- Paperback: 224 pages
- Publisher: The Lyons Press; 1st edition (September 1, 2002)
- Language: English
- ISBN-10: 1585746827
- ISBN-13: 978-1585746828
- Product Dimensions: 7.3 x 4.6 x 0.9 inches
- Shipping Weight: 8.8 ounces
- Average Customer Review: 46 customer reviews
- Amazon Best Sellers Rank: #260,411 in Books (See Top 100 in Books)
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Common Phrases: And Where They Come From Paperback – September 1, 2002
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From Publishers Weekly
Clichs, maxims, idioms what are the origins of the countless sayings we repeat? Somebody somewhere said "fly off the handle" for the first time. In Common Phrases and Where They Come From, Myron Korach and John Mordock research the often metaphorical, often image-driven and always taken-for-granted phrases that infuse our daily speech. "Gone haywire," for instance, comes from farmers baling hay using, of course, hay wire, which often tangled, broke, got wrapped around cows or somehow misbehaved. "Feather in your cap" can be traced to various tribal rituals; in early Hungary, it was decreed that "none might wear a feather but he who has slain a Turk." The phrase "cock and bull story," coined by Luther's first followers in "the aftermath of the Reformation," refers to papal bulls, which were stamped with an image of St. Peter and a cock. Wordsmiths everywhere will be delighted.
Copyright 2001 Cahners Business Information, Inc.--This text refers to an out of print or unavailable edition of this title.
From School Library Journal
Attorney Korach has spent a lifetime researching the origins of phrases while sifting through old journals and books in libraries and archives. He did not, however, keep records of his sources. Later, when he began preparing this word history, he and coeditor Mordock were able to verify many, but not all, of these sources in general reference works. In the introduction, the editors show how much our culture relies on idiomatic speech to enliven discourse, a point further demonstrated by the more than 150 well-known phrases whose interesting histories they have provided. The arrangement of phrases is loosely thematic, with one to several paragraphs devoted to each. Comparing some of these phrases with their counterparts in The Facts on File Encyclopedia of Word and Phrase Origins (Facts on File, 2000) shows how difficult it is to pin down etymology definitively; the explanations for "spill the beans," "take with a grain of salt," and "let the cat out of the bag" all reflect some disagreement. Entertaining and enlightening, this would be a useful addition to word history collections, but libraries with limited budgets might make better use of the more extensive and still affordable paperback edition of the Facts On File encyclopedia. Katie Sasser, Bowdoin Coll. Lib., Brunswick, ME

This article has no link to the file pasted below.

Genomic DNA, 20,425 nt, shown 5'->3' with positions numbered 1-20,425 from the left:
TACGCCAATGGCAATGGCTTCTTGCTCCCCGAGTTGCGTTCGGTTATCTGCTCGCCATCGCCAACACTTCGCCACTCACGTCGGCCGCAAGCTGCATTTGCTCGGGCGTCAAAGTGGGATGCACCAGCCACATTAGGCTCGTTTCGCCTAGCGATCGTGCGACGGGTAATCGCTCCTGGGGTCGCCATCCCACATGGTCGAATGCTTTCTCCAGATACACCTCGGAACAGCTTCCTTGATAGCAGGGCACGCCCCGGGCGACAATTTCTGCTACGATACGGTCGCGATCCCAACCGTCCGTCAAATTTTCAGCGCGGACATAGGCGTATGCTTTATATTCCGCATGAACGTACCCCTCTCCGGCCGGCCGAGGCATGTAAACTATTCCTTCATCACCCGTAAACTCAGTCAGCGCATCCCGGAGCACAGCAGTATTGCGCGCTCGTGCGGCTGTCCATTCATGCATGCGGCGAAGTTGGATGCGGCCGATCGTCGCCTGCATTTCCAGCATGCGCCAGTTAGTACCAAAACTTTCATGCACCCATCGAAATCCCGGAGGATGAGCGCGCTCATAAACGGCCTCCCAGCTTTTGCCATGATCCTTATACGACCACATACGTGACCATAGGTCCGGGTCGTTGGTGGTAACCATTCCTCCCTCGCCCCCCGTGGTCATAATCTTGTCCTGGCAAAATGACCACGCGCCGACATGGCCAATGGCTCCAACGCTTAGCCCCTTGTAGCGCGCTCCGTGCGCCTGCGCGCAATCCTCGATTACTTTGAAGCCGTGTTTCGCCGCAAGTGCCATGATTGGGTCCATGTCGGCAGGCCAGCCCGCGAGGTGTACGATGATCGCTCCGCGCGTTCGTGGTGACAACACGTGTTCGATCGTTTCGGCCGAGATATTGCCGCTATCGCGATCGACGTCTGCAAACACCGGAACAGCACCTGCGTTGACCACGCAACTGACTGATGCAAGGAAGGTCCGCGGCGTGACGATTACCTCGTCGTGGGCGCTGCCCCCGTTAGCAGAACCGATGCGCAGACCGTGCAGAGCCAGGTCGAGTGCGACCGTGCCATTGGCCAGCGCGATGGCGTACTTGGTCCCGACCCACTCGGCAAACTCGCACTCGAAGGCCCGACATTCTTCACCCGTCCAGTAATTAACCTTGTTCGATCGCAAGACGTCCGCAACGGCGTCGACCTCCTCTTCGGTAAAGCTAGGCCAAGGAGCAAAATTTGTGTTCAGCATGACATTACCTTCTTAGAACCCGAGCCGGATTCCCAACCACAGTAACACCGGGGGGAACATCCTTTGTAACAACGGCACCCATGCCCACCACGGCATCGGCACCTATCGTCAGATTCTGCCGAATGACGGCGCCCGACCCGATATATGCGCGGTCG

Copyright 2001 Reed Business Information, Inc. --This text refers to an out of print or unavailable edition of this title.
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Top customer reviews
Now as reference books go, CPAWTCF is terrible: less than 400 entries is very scanty, only the "tip of the iceberg" as far as colorful phrases of our language go; the organization is baffling to me, as it divides the idioms under chapter headings like Big Daddies, Scrapes and Toothbrush Day instead of alphabetically; and the text is conversational in tone rather than scholarly (whatever that means). But then again, the author denies that he meant to write this as a reference book so much as a *history* book. Quote, "to make aware of historical circumstances that produced today's brief, colorful phrases that convey powerful meanings" and "to illustrate the way our language is shaped by our past history and how this history influences our current communications" are the real agenda of CPAWTCF. Korach doesn't bother to include listings that don't further this, such as "top banana". I think that the storytelling feel of each entry, usually extended for at least two paragraphs each, serves this purpose well.
I might give CPAWTCF to somebody that has a mild interest in trivia, or history, or both. People who need a serious reference for clich?s and idioms would do better to look for Roger's Dictionary of Cliches (2,000 listings) or the Facts on File Dictionary of Cliches (4,000 listings). But for fun bathroom reading, Common Phrases can't be beat!
-Andrea, aka Merribelle